Hope you caught ‘The Look of Silence’ …


“The Look of Silence” is, unquestionably, one of 2015’s best. My friends at Cultivate Cinema Circle brought it to town for one-night only, so I hope you were there! Here is the preview I wrote for Buffalo.com.

The fall season of Cultivate Cinema, the cinephile-friendly screening series that began in June, ends with three great films over the next few weeks. The first is a 2015 release, but make no mistake, Joshua Oppenheimer’s documentary “The Look of Silence” qualifies as a modern classic. It screens at 9:30 p.m. Nov. 24 in the North Park Theatre.

This is the companion film to “The Act of Killing,” Oppenheimer’s stunning documentary that featured the actual perpetrators of the Indonesian killings of 1965–66. With shocking openness, these men — many of whom are still in power — discussed and even demonstrated how they killed.

“Art” was one of the most powerful films of the last decade, but “The Look of Silence” is even stronger. This time, Oppenheimer narrows his focus to one man’s tale: an unidentified (for safety reasons) Indonesian eye doctor who talks to the men responsible for the horrific death of his brother.

As Cultivate director Jordan Smith puts it, “Watching ‘The Look of Silence’ is to bear witness to Indonesia’s past, to internalize the struggles of living with the horrors of previous generations, and in spite of it all, facing it with heart-wrenching, unfathomable courage.”

Tickets for “The Look of Silence” are $7 at the door, or $8 presale at northparktheatre.org.

Far lighter are the final two entries in Cultivate’s fall season, a free Orson Welles double feature on Dec. 5 in the Mason O. Damon Auditorium at the Buffalo Central Library. “The Lady From Shanghai” is shown at 1 p.m., followed by “Touch of Evil” at 3 p.m.

Visit cultivatecinemacircle.com for more information.

Review: With ‘Breathe,’ the great Mélanie Laurent directs a wonderful film


I have adored actress Mélanie Laurent for years now, and was intrigued by the idea of her moving behind the camera. “Breathe” ranks among her finest achievements; I gave it 3 1/2 stars in the Buffalo News.

“Breathe,” the directorial debut for wonderful French actress Mélanie Laurent, is an astute study of the emotions and pains of adolescence.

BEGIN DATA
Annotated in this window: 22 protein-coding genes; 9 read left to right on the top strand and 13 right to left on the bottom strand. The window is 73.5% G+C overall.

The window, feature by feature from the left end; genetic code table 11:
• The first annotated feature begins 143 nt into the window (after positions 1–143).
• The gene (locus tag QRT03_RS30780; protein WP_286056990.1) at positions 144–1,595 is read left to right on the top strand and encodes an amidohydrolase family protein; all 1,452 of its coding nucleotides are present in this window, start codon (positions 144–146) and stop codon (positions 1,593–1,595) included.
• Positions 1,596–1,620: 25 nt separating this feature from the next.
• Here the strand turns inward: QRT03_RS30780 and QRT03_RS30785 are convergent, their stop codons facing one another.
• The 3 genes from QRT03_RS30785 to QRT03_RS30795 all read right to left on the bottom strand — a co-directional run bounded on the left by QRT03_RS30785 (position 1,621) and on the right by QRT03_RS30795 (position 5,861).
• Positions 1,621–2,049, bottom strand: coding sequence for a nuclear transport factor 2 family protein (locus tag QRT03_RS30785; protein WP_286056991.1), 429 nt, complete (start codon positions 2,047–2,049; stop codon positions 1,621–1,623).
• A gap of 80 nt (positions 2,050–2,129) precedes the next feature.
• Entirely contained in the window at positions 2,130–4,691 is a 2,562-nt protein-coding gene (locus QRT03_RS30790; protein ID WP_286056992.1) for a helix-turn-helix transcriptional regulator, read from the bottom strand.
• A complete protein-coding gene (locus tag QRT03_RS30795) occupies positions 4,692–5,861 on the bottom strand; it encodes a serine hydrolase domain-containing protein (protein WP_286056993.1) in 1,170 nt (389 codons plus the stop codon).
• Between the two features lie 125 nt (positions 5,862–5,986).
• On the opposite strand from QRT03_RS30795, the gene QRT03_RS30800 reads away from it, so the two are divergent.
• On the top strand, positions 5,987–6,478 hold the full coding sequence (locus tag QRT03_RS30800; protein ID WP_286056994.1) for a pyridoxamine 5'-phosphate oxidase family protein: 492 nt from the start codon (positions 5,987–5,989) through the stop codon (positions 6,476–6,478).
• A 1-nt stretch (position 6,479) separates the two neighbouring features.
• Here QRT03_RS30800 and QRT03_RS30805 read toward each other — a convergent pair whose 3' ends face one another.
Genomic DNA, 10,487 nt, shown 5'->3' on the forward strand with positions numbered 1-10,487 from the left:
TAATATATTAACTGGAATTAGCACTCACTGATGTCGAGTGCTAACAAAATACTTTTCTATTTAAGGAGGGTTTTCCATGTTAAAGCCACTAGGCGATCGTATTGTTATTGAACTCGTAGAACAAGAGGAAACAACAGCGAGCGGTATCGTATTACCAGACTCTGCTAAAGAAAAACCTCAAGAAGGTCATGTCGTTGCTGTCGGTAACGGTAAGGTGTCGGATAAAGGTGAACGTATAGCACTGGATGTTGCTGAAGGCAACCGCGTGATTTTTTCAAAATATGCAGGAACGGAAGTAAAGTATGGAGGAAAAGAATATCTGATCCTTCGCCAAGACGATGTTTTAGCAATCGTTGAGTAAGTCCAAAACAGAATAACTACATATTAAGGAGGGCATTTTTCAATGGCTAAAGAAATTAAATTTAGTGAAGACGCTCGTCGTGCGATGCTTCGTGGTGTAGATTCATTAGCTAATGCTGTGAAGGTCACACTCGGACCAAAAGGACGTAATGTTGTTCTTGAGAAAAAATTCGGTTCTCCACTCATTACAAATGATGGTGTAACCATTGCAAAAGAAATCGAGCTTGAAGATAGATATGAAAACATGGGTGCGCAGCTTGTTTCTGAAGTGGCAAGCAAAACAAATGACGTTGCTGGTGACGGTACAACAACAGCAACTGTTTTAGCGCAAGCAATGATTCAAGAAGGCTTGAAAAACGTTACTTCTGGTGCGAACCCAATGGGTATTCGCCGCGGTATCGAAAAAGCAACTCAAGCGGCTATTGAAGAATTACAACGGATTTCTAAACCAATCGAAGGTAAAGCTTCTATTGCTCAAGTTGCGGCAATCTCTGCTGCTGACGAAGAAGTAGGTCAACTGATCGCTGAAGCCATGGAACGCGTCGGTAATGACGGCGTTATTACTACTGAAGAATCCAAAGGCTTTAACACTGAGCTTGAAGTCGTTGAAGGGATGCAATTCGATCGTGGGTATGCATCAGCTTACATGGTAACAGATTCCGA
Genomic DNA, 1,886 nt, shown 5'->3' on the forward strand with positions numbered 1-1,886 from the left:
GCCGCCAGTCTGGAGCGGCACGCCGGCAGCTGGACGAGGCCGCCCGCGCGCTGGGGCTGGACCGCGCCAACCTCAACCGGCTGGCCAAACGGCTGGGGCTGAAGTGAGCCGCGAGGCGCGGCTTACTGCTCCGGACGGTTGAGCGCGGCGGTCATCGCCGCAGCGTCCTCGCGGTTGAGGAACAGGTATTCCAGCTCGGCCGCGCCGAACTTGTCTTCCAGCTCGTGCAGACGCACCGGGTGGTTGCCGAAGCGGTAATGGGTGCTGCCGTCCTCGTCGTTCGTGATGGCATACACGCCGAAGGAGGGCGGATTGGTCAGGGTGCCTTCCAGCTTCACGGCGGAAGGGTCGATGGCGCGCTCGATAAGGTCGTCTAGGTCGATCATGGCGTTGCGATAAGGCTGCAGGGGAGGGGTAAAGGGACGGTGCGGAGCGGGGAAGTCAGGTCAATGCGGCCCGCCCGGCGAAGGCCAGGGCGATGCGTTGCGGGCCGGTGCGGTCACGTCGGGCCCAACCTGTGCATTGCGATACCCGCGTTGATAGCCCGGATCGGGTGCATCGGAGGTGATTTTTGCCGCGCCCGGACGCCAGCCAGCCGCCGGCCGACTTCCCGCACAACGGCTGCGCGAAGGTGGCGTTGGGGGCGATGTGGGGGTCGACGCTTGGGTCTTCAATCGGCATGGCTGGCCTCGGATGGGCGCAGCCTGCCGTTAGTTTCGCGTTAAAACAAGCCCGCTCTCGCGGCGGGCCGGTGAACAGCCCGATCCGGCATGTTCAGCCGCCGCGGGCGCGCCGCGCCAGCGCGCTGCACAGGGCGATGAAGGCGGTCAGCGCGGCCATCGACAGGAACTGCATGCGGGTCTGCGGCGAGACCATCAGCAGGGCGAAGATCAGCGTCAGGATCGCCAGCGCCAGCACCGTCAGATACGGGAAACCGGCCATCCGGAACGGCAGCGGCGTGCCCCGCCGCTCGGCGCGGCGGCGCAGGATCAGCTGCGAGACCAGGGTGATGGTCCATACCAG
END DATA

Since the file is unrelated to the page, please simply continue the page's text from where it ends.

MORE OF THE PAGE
Laurent is best known in North America for her role as revenge-seeking Shoshanna in Quentin Tarantino’s revisionist WWII extravaganza “Inglourious Basterds.” It was the film’s finest performance, and one that deserved award consideration. She also has appeared in films such as “Beginners,” “Now You See Me” and the 2009 French hit “Le Concert.” (She even released a fine album in 2011.)

“Breathe” tells a simple story, but one that should resonate with anyone who dealt with unpopularity, nastiness or troubled friendships as a teenager.

Charlie (Joséphine Japy) is a quiet, thoughtful teen who forms a strong friendship with a girl who might be considered her opposite. Sarah (Lou de Laâge) is outspoken and impulsive, a new kid in town with a mysterious, slightly questionable past.

This air of mystery makes Sarah seem slightly exotic, and to Charlie, wondrously fresh. With Charlie’s parents on the verge of splitting up, the arrival of this new friend could not seem better.

However, a few comments hint at a fracturing relationship between the two, and after Sarah joins Charlie on a family trip, things take a dark turn. Soon, Sarah is leading an effort at school to harass Charlie, who grows increasingly somber and despondent.

The scenes of Charlie’s treatment at school are breathtakingly sad, an indictment of bullying and the power of calculated persecution. Laurent and her young stars make it all believable and even understandable. Only with a melodramatic turn in the final few minutes does “Breathe” make a wrong turn.

Despite that conclusion, the film is both harsh and heartbreaking, a story of teenage wildlife as strong as the recent French classic “Blue is the Warmest Colour.”


Photo courtesy of Film Movement


Review: Alison Brie shines in ‘Sleeping With Other People’

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Can one actor make a movie worth watching? In the case of Alison Brie, absolutely. The film “Sleeping With Other People” has some great moments throughout, but it is Brie who steals the show. I gave it three stars in the Buffalo News.

“Sleeping With Other People” is a romantic comedy for people who generally dislike romantic comedies. This very funny, tart-tongued film does not quite break from the conventional rom-com formula. But with a killer lead pairing – former “Saturday Night Live” star Jason Sudeikis and “Community”/“Mad Men” star Alison Brie – and a nicely naughty script, “Sleeping” qualifies as a modest success.